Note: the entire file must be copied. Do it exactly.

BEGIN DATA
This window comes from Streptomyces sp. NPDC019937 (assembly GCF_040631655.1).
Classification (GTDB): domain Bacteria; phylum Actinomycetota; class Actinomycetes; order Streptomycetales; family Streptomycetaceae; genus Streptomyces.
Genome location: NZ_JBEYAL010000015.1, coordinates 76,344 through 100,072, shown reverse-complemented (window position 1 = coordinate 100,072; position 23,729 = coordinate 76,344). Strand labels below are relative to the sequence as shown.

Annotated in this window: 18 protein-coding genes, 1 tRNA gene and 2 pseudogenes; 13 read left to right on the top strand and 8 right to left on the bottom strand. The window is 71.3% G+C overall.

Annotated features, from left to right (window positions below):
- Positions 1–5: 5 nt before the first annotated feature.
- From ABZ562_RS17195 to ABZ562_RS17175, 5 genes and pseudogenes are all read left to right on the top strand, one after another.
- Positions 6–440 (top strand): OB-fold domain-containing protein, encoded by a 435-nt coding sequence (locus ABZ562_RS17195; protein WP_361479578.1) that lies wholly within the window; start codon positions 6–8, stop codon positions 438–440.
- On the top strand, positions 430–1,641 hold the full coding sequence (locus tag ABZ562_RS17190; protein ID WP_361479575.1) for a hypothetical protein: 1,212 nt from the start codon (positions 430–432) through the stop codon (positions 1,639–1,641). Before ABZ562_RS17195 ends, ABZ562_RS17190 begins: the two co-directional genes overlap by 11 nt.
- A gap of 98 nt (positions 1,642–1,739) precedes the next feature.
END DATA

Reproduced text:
This window comes from Streptomyces sp. NPDC019937 (assembly GCF_040631655.1).
Classification (GTDB): domain Bacteria; phylum Actinomycetota; class Actinomycetes; order Streptomycetales; family Streptomycetaceae; genus Streptomyces.
Genome location: NZ_JBEYAL010000015.1, coordinates 76,344 through 100,072, shown reverse-complemented (window position 1 = coordinate 100,072; position 23,729 = coordinate 76,344). Strand labels below are relative to the sequence as shown.

Annotated in this window: 18 protein-coding genes, 1 tRNA gene and 2 pseudogenes; 13 read left to right on the top strand and 8 right to left on the bottom strand. The window is 71.3% G+C overall.

Annotated features, from left to right (window positions below):
- Positions 1–5: 5 nt before the first annotated feature.
- From ABZ562_RS17195 to ABZ562_RS17175, 5 genes and pseudogenes are all read left to right on the top strand, one after another.
- Positions 6–440 (top strand): OB-fold domain-containing protein, encoded by a 435-nt coding sequence (locus ABZ562_RS17195; protein WP_361479578.1) that lies wholly within the window; start codon positions 6–8, stop codon positions 438–440.
- On the top strand, positions 430–1,641 hold the full coding sequence (locus tag ABZ562_RS17190; protein ID WP_361479575.1) for a hypothetical protein: 1,212 nt from the start codon (positions 430–432) through the stop codon (positions 1,639–1,641). Before ABZ562_RS17195 ends, ABZ562_RS17190 begins: the two co-directional genes overlap by 11 nt.
- A gap of 98 nt (positions 1,642–1,739) precedes the next feature.